Terpenes are the compounds responsible for the smell of plants, such as cannabis, hemp, lavender, or marigold. They play an integral role in repelling insects and foraging animals or attracting pollinators. Some terpenes strengthen the plant’s immune system to protect them from germs, while others help the plants recover from damage.
Terpenes differ from terpenoids. Terpenes are natural compounds in live plants. When hemp plants dry and are cured for hemp production, terpenes oxidize and become terpenoids.
What Are the Effects of Terpenes?
Terpenes are usually bioactive and influence our bodies. The effect varies depending on terpene concentration and how we use it.
Since terpenes create strong smells, they are vital to aromatherapy, CBD, and THC consumption. Inhaling the scents of plants and essential oils alters our mood, and specific terpenes boost the high we experience from cannabis consumption. We call it the entourage effect.Essential Role of Terpenes in Making Delta 8 Blends
What Are the Different Types of Terpenes?
Existing research only studied a few terpenes out of the 400+ known ones. There may be many of them awaiting discovery. Let us look at some of the well-known terpenes, especially those in cannabis.
The smell of oranges, lemons, and other citric fruit rinds comes from limonene terpene. Studies suggest it regulates how specific immune cells work and may protect the body from various problems. It is easily recognizable and has therapeutic properties, such as:
Pinene produces the vibrant, fresh scent of rosemary, pine needles, and basil. Shirin-yoku is a Japanese therapy where people walk in the forest to inhale the scent and soak up the atmosphere. It produces stimulating effects on the body.
According to a study, the amount of pinene available in the forest air is therapeutic enough. Upon inhaling, it supplies the body with anti-inflammatory effects. It also works as a bronchodilator and lets us draw more air into the lungs. Pinene is available in two forms – a-pinene and b-pinene.
We can enjoy the benefits of linalool in lavender plants. It provides the flower with a rich, refreshing scent, which makes it a crucial part of aromatherapy. This terpene enhances the calming effect people get from smelling lavender products.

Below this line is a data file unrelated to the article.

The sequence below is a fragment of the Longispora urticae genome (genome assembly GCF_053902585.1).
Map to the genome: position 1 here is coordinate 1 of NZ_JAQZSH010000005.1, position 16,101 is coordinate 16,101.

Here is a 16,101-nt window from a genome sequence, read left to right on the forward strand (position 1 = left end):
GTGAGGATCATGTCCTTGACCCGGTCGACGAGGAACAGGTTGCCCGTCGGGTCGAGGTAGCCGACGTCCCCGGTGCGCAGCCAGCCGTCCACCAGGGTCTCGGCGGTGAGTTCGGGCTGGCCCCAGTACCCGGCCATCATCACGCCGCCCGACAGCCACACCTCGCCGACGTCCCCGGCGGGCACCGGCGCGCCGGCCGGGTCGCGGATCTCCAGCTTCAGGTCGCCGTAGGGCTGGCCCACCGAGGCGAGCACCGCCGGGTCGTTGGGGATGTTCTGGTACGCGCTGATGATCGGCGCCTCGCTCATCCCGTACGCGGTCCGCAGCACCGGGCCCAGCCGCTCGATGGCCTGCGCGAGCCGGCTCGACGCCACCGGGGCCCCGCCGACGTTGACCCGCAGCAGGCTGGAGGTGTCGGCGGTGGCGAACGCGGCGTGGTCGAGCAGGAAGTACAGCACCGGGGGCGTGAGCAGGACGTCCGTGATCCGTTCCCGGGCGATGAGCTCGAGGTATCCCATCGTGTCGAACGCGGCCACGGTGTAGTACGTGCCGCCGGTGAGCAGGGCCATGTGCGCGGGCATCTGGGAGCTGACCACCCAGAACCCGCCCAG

While it seems to affect the body, researchers should study how it benefits our health. A study looks into linalool’s effects on the body and the various therapeutic properties it consists of.
Cannabis, lemongrass, hops, thyme, and a few other plants commonly contain this terpene. It is a powerful antioxidant that may protect the brain from oxidative damage caused by a stroke.
Studies on mice found several results. One study found that myrcene protected the heart tissue, suggesting it may help treat ischemic stroke. However, these studies used high myrcene concentrations of up to 200 mg per kg of body weight.
Another study shows that it has anti-inflammatory properties that may prevent some cartilage cells from breaking down, which could be helpful against osteoarthritis.
This terpene is available in many plants and vegetables, like black pepper and cloves. It contains anti-inflammatory properties that may help reduce pain perception in some people.
A study shows beta-caryophyllene lessens nerve- and inflammation-related pain. This analgesic and anti-inflammatory effect may be beneficial in treating chronic pain because the body does not develop a tolerance to the effects.
Especially found in hop, ginger, and clove plants, it may be effective against asthma and allergic reactions. In some tests, it decreased allergic inflammation in the airways.
Another study (without preliminary evidence) found that this terpene may have protective effects in some cells, safeguarding against cancer.
Other Common Terpenes
Terpenes are abundant in plants and play an important role in their health and survival. They are also responsible for the distinct smell in different plants. Cannabis users also enjoy increased effects of various strains due to the presence of terpenes.